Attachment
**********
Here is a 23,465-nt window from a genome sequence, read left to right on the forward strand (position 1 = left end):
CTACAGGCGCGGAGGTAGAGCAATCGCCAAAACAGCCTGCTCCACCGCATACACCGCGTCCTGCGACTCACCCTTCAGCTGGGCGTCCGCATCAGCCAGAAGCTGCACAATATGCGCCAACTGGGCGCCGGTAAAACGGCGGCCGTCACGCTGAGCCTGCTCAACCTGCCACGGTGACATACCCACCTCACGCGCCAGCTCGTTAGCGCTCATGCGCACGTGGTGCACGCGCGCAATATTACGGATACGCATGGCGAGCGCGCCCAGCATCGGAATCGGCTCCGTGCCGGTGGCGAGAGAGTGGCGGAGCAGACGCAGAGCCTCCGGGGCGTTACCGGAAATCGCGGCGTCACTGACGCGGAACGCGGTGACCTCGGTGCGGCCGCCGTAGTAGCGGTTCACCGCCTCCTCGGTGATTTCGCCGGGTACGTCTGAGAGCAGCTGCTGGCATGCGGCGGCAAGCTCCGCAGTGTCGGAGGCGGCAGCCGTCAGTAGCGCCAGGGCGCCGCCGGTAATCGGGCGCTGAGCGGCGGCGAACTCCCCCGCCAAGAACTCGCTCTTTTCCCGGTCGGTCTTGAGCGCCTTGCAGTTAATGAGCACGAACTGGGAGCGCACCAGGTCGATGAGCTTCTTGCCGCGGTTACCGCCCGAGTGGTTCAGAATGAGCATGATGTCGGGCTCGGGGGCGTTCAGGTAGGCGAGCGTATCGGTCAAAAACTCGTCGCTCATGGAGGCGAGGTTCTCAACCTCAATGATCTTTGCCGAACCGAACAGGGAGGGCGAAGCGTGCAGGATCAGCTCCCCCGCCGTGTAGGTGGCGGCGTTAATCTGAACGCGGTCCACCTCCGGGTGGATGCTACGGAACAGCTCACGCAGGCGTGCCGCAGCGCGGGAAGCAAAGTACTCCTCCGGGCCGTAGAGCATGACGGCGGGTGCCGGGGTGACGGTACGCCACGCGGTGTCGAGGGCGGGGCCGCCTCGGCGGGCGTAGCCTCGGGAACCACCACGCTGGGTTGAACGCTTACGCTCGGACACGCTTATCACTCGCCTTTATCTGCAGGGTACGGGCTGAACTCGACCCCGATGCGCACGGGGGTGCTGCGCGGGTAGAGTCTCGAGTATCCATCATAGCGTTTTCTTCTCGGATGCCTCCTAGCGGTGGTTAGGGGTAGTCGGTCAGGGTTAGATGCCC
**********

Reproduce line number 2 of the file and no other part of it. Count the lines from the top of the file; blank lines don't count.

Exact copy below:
CTACAGGCGCGGAGGTAGAGCAATCGCCAAAACAGCCTGCTCCACCGCATACACCGCGTCCTGCGACTCACCCTTCAGCTGGGCGTCCGCATCAGCCAGAAGCTGCACAATATGCGCCAACTGGGCGCCGGTAAAACGGCGGCCGTCACGCTGAGCCTGCTCAACCTGCCACGGTGACATACCCACCTCACGCGCCAGCTCGTTAGCGCTCATGCGCACGTGGTGCACGCGCGCAATATTACGGATACGCATGGCGAGCGCGCCCAGCATCGGAATCGGCTCCGTGCCGGTGGCGAGAGAGTGGCGGAGCAGACGCAGAGCCTCCGGGGCGTTACCGGAAATCGCGGCGTCACTGACGCGGAACGCGGTGACCTCGGTGCGGCCGCCGTAGTAGCGGTTCACCGCCTCCTCGGTGATTTCGCCGGGTACGTCTGAGAGCAGCTGCTGGCATGCGGCGGCAAGCTCCGCAGTGTCGGAGGCGGCAGCCGTCAGTAGCGCCAGGGCGCCGCCGGTAATCGGGCGCTGAGCGGCGGCGAACTCCCCCGCCAAGAACTCGCTCTTTTCCCGGTCGGTCTTGAGCGCCTTGCAGTTAATGAGCACGAACTGGGAGCGCACCAGGTCGATGAGCTTCTTGCCGCGGTTACCGCCCGAGTGGTTCAGAATGAGCATGATGTCGGGCTCGGGGGCGTTCAGGTAGGCGAGCGTATCGGTCAAAAACTCGTCGCTCATGGAGGCGAGGTTCTCAACCTCAATGATCTTTGCCGAACCGAACAGGGAGGGCGAAGCGTGCAGGATCAGCTCCCCCGCCGTGTAGGTGGCGGCGTTAATCTGAACGCGGTCCACCTCCGGGTGGATGCTACGGAACAGCTCACGCAGGCGTGCCGCAGCGCGGGAAGCAAAGTACTCCTCCGGGCCGTAGAGCATGACGGCGGGTGCCGGGGTGACGGTACGCCACGCGGTGTCGAGGGCGGGGCCGCCTCGGCGGGCGTAGCCTCGGGAACCACCACGCTGGGTTGAACGCTTACGCTCGGACACGCTTATCACTCGCCTTTATCTGCAGGGTACGGGCTGAACTCGACCCCGATGCGCACGGGGGTGCTGCGCGGGTAGAGTCTCGAGTATCCATCATAGCGTTTTCTTCTCGGATGCCTCCTAGCGGTGGTTAGGGGTAGTCGGTCAGGGTTAGATGCCC